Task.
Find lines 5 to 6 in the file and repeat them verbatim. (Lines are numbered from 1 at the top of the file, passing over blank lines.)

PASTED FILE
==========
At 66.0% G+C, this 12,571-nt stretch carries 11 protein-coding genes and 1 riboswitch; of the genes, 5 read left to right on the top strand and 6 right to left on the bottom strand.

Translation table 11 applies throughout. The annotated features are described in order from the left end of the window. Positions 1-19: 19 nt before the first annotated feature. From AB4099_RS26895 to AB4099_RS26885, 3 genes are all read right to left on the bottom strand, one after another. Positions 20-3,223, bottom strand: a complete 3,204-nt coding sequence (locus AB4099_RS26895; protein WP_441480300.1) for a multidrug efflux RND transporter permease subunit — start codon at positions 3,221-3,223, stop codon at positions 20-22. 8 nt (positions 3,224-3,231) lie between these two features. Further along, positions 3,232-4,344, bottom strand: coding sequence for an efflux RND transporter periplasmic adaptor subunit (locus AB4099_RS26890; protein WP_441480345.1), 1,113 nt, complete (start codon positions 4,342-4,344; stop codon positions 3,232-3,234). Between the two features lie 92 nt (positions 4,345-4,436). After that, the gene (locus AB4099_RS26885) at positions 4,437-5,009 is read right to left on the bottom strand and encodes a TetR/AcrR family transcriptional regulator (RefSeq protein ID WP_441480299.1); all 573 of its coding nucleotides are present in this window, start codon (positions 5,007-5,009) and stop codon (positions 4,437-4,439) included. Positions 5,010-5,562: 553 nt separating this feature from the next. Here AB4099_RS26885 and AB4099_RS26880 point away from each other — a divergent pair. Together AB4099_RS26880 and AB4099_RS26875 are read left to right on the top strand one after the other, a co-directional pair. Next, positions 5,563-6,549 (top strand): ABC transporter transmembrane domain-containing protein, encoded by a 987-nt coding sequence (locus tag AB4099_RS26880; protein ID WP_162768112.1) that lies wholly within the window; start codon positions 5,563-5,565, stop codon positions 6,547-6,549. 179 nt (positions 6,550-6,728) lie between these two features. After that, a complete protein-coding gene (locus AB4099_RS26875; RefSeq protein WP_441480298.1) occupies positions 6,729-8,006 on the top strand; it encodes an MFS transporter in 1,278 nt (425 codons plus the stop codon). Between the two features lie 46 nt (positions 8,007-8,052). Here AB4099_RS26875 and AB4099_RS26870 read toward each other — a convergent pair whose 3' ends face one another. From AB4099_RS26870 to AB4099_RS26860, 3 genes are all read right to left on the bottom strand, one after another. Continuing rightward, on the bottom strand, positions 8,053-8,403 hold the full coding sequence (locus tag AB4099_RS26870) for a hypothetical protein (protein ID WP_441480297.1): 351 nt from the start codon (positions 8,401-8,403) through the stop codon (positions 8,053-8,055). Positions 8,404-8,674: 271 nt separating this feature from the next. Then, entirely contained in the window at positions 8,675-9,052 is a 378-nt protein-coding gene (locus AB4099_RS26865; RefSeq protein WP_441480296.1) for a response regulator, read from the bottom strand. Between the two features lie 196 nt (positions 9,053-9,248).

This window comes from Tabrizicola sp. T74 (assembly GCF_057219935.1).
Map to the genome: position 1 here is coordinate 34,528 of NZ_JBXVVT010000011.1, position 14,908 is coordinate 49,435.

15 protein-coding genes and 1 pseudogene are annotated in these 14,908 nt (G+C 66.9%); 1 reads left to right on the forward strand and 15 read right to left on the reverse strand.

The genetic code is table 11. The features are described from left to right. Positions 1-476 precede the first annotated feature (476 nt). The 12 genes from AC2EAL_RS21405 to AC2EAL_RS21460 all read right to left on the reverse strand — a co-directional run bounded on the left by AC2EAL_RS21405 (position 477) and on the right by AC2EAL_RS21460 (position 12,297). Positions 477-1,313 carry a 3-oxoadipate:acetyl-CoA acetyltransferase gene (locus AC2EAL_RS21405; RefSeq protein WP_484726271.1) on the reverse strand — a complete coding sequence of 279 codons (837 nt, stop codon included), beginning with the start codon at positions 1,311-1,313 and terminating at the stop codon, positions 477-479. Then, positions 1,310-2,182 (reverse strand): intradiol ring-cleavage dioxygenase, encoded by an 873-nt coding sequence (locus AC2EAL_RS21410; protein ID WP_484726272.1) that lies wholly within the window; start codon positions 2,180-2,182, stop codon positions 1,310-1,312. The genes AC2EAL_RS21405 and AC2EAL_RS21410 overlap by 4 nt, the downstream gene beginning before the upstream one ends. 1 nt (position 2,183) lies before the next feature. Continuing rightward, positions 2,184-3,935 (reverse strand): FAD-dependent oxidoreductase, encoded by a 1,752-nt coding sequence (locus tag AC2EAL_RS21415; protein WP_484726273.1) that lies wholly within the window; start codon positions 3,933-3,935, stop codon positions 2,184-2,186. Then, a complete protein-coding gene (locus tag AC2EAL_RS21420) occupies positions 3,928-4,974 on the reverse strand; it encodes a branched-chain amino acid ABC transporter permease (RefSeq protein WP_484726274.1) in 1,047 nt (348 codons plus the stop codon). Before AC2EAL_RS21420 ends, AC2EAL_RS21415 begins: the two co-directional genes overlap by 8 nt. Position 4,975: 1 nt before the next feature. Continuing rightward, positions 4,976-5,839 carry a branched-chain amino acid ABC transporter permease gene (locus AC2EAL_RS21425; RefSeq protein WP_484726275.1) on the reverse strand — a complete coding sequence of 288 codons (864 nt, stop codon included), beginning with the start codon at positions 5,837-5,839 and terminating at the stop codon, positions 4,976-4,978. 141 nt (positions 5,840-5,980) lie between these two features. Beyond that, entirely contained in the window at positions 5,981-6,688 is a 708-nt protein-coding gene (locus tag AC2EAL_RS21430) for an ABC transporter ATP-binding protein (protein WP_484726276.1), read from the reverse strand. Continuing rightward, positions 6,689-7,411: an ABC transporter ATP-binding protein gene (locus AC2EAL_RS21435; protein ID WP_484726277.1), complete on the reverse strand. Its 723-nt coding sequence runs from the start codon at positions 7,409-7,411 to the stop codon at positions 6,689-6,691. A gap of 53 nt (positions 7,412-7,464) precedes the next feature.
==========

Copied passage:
15 protein-coding genes and 1 pseudogene are annotated in these 14,908 nt (G+C 66.9%); 1 reads left to right on the forward strand and 15 read right to left on the reverse strand.

The genetic code is table 11. The features are described from left to right. Positions 1-476 precede the first annotated feature (476 nt). The 12 genes from AC2EAL_RS21405 to AC2EAL_RS21460 all read right to left on the reverse strand — a co-directional run bounded on the left by AC2EAL_RS21405 (position 477) and on the right by AC2EAL_RS21460 (position 12,297). Positions 477-1,313 carry a 3-oxoadipate:acetyl-CoA acetyltransferase gene (locus AC2EAL_RS21405; RefSeq protein WP_484726271.1) on the reverse strand — a complete coding sequence of 279 codons (837 nt, stop codon included), beginning with the start codon at positions 1,311-1,313 and terminating at the stop codon, positions 477-479. Then, positions 1,310-2,182 (reverse strand): intradiol ring-cleavage dioxygenase, encoded by an 873-nt coding sequence (locus AC2EAL_RS21410; protein ID WP_484726272.1) that lies wholly within the window; start codon positions 2,180-2,182, stop codon positions 1,310-1,312. The genes AC2EAL_RS21405 and AC2EAL_RS21410 overlap by 4 nt, the downstream gene beginning before the upstream one ends. 1 nt (position 2,183) lies before the next feature. Continuing rightward, positions 2,184-3,935 (reverse strand): FAD-dependent oxidoreductase, encoded by a 1,752-nt coding sequence (locus tag AC2EAL_RS21415; protein WP_484726273.1) that lies wholly within the window; start codon positions 3,933-3,935, stop codon positions 2,184-2,186. Then, a complete protein-coding gene (locus tag AC2EAL_RS21420) occupies positions 3,928-4,974 on the reverse strand; it encodes a branched-chain amino acid ABC transporter permease (RefSeq protein WP_484726274.1) in 1,047 nt (348 codons plus the stop codon). Before AC2EAL_RS21420 ends, AC2EAL_RS21415 begins: the two co-directional genes overlap by 8 nt. Position 4,975: 1 nt before the next feature. Continuing rightward, positions 4,976-5,839 carry a branched-chain amino acid ABC transporter permease gene (locus AC2EAL_RS21425; RefSeq protein WP_484726275.1) on the reverse strand — a complete coding sequence of 288 codons (864 nt, stop codon included), beginning with the start codon at positions 5,837-5,839 and terminating at the stop codon, positions 4,976-4,978. 141 nt (positions 5,840-5,980) lie between these two features. Beyond that, entirely contained in the window at positions 5,981-6,688 is a 708-nt protein-coding gene (locus tag AC2EAL_RS21430) for an ABC transporter ATP-binding protein (protein WP_484726276.1), read from the reverse strand. Continuing rightward, positions 6,689-7,411: an ABC transporter ATP-binding protein gene (locus AC2EAL_RS21435; protein ID WP_484726277.1), complete on the reverse strand. Its 723-nt coding sequence runs from the start codon at positions 7,409-7,411 to the stop codon at positions 6,689-6,691. A gap of 53 nt (positions 7,412-7,464) precedes the next feature.